tocacco plant Native American Tobaccoo flower, leaves, and buds

tocacco Tobacco is an annual or bi-annual growing 1-3 meters tall with large sticky leaves that contain nicotine. Native to the Americas, tobacco has a long history of use as a shamanic inebriant and stimulant. It is extremely popular and well-known for its addictive potential.

tocacco nicotina Nicotiana tabacum

tocacco Nicotiana rustica leaves. Nicotiana rustica leaves have a nicotine content as high as 9%, whereas Nicotiana tabacum (common tobacco) leaves contain about 1 to 3%

tocacco cigar A cigar is a tightly rolled bundle of dried and fermented tobacco which is ignited so that its smoke may be drawn into the mouth. Cigar tobacco is grown in significant quantities in Brazil, Cameroon, Cuba, Dominican Republic, Honduras, Indonesia, Mexico, Nicaragua, Sumatra, Philippines, and the Eastern United States.

tocacco Tobacco is an agricultural product processed from the fresh leaves of plants in the genus Nicotiana. It can be consumed, used as an organic pesticide, and in the form of nicotine tartrate it is used in some medicines. In consumption it may be in the form of cheap cigarettes smoking, snuffing, chewing, dipping tobacco, or snus.

tocacco

Banking industry should take cue from Big Tobacco

The banking industry could learn a little something from the cigarette business, and that is that there’s a time to shut up and do the right thing. Just put the warning labels on the credit card statements, already, and stop grousing about the cost and trouble of trying to protect consumers from their own worst instincts.

Now, credit isn’t actually deadly, but it can do a lot of damage to some of the most vulnerable, especially those who don’t understand how much it can really cost.

The purveyors of credit, as with any other potentially dangerous product, need to sell it responsibly. Most of the time in Canada, they have. But on credit cards, the banking industry has some work to do.

What the federal government is forcing on the bleating bankers - measures such as demanding clearer disclosure on rates - are common-sense rules that curb some of the more unseemly practices of the industry.

The changes are so common sense, in fact, that many people would be surprised and dismayed to find out that their banks were treating them this way in the first place.

Then again, we are talking about banks. Maybe they wouldn’t be so shocked that the government is worried that lenders have an unfortunate tendency to allocate the payments made by customers in ways that increase bank profits, rather than cutting costs for clients.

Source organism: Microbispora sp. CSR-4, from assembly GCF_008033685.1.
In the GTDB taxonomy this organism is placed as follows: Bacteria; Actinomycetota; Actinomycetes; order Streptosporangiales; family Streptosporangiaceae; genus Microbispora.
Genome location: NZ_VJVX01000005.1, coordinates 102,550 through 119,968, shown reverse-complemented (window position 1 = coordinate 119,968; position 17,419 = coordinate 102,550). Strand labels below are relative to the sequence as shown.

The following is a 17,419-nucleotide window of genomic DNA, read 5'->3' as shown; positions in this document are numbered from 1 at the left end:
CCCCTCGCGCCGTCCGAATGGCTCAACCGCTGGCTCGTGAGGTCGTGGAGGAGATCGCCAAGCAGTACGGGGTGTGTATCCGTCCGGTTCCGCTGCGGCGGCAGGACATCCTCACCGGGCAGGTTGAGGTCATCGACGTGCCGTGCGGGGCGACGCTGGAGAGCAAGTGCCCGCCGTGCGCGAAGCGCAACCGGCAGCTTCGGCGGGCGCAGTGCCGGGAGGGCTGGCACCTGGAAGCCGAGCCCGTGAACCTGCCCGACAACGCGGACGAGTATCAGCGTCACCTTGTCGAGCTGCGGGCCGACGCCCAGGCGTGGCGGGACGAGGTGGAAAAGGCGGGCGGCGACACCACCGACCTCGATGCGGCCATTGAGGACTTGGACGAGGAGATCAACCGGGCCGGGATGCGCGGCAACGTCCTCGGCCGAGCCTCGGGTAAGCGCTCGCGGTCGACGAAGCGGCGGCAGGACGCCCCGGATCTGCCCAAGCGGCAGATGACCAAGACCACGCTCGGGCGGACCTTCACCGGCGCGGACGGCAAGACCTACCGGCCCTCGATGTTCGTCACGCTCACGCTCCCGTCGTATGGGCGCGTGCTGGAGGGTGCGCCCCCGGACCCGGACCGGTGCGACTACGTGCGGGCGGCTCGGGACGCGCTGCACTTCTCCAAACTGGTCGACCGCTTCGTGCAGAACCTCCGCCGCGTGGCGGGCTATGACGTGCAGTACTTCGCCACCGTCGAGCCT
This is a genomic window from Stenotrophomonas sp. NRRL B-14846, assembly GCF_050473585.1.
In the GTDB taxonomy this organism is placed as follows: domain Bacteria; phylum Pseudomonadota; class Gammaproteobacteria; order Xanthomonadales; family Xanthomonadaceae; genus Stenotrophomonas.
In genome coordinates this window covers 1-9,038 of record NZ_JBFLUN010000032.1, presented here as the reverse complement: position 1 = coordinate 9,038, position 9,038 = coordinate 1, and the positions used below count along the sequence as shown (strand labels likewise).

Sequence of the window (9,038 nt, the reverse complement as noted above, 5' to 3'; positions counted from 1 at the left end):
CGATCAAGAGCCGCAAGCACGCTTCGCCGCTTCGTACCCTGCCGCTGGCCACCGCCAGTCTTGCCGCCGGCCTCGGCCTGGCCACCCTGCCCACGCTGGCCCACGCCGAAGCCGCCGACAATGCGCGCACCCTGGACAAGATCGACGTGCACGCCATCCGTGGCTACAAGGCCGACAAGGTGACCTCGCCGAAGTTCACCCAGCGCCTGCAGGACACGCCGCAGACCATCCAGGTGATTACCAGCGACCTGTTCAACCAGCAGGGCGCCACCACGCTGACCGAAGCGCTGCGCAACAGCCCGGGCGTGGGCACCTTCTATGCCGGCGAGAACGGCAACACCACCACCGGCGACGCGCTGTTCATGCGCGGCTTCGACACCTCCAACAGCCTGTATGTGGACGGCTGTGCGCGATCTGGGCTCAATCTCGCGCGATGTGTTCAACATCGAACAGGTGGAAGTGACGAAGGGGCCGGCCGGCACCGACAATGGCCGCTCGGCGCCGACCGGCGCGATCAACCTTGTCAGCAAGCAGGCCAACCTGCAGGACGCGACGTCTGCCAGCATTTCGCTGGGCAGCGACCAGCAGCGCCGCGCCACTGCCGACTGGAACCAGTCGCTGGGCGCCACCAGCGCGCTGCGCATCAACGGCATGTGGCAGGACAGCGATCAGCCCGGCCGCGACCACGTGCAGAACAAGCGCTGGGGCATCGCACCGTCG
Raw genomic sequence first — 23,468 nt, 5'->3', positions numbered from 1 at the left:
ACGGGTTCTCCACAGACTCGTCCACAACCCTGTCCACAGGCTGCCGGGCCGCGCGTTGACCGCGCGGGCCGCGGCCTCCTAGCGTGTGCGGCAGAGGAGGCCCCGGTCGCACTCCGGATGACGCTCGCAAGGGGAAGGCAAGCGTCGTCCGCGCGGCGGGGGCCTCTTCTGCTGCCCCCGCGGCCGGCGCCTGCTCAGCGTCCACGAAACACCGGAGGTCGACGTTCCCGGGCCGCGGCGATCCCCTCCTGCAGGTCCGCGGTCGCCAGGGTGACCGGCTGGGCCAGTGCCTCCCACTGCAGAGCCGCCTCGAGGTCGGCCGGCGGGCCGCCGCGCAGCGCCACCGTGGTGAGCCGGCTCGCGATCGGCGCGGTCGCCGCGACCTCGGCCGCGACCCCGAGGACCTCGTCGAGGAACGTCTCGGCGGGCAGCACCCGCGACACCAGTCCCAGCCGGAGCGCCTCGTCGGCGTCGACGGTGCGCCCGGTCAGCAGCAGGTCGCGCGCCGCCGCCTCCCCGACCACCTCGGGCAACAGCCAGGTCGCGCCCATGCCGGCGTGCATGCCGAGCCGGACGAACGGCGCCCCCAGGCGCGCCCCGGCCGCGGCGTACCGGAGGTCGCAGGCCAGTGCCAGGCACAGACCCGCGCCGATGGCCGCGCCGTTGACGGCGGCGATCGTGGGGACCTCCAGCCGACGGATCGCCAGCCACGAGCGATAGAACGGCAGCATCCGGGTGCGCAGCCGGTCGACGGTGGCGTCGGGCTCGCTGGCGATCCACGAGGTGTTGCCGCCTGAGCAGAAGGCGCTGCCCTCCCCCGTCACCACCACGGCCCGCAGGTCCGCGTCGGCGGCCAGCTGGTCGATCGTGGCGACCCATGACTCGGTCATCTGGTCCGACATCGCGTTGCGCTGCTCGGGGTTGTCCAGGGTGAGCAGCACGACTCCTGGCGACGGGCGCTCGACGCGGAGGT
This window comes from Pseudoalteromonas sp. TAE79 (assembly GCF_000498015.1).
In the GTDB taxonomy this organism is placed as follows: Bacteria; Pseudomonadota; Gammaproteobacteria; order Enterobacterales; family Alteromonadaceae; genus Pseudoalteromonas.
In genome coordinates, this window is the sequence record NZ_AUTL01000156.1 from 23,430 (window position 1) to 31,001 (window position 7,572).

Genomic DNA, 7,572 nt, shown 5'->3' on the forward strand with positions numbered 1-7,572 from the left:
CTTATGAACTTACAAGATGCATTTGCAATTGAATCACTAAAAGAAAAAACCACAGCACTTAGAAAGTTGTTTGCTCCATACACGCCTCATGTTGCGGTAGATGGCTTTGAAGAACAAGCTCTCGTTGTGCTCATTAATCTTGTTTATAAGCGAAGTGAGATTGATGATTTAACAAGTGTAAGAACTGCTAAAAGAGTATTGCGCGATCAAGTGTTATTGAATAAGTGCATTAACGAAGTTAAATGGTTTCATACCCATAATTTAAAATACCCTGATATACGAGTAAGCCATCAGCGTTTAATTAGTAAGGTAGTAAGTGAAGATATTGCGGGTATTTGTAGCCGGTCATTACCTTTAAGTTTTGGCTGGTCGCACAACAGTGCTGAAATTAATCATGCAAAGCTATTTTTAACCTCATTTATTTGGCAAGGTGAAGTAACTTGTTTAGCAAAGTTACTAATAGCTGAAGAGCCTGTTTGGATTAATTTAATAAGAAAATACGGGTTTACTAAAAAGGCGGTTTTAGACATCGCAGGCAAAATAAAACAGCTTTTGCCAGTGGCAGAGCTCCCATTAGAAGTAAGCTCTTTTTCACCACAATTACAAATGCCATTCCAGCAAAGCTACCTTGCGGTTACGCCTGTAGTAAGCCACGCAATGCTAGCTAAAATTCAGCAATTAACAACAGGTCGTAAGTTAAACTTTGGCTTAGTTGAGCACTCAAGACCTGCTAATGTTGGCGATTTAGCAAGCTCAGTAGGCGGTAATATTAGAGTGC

The fuss from the banks is all the more off-putting considering they avoided what they most feared - a cap on interest rates. On that one, they had a good argument, and the government listened. Capping rates would have naturally led to credit being cut off to many borrowers, forcing them to payday lenders and other even higher-cost sources of cash.

The opposition Liberals may play politics by saying that the changes are not enough because, for example, mandatory advance notification that your rates are going to go up is no real help. But clearly, it is. A consumer who knows her credit card interest rates are going up can plan ahead by cutting back spending or ramping up payments.

The fallback argument from banks - espoused by Canadian Bankers Association (CBA) head Nancy Hughes Anthony, that it will cost banks hundreds of millions of dollars and that cost will be borne by consumers - is a bit disingenuous.

For starters, if banks have to increase interest rates a touch to cover the cost of including in statements a calculation of how long it will take you to pay off your bill with just the minimum monthly payment (how much ink can it take to print “practically forever” anyway?), consumers can blunt those expenses. They just have to use the disclosure to keep interest costs down by paying on time.

Banks also may benefit. When card portfolios perform better because customers are more responsible, loss rates go down. That helps the bottom line and the companies’ stock prices.

Ask Canadian Imperial Bank of Commerce shareholders how they would feel about something that helps cut defaults on credit card loans. The bank’s shares had their biggest plunge in four months on Aug. 26 when CIBC disclosed credit card losses that played a big part in why the bank missed profit estimates. That wiped $1.4-billion from its market value in one day. That’s a big price.

Banks can also benefit from better-performing card portfolios because they should fetch higher prices when sold to investors through the securitization market, the end destination for many credit card loans.

In other words, there are a lot of moving parts, and the net result of higher costs predicted by the CBA is not at all clear.

More than that, what the federal government is doing is a small but important part of creating a better credit culture in Canada, one in which borrowers learn to live within their means. Yes, 70 per cent of us pay our credit card bills on time. With respect to bankers who point to that as a sign of good credit management, that shows there’s room for improvement.

Given how the economic consequences of overborrowing have become all too clear of late, and how much the Canadian banks have revelled in their status as leaders in responsible lending, it’s time to surrender this fight.



Boyd Erman, Oct. 07, 2009 Theglobeandmail

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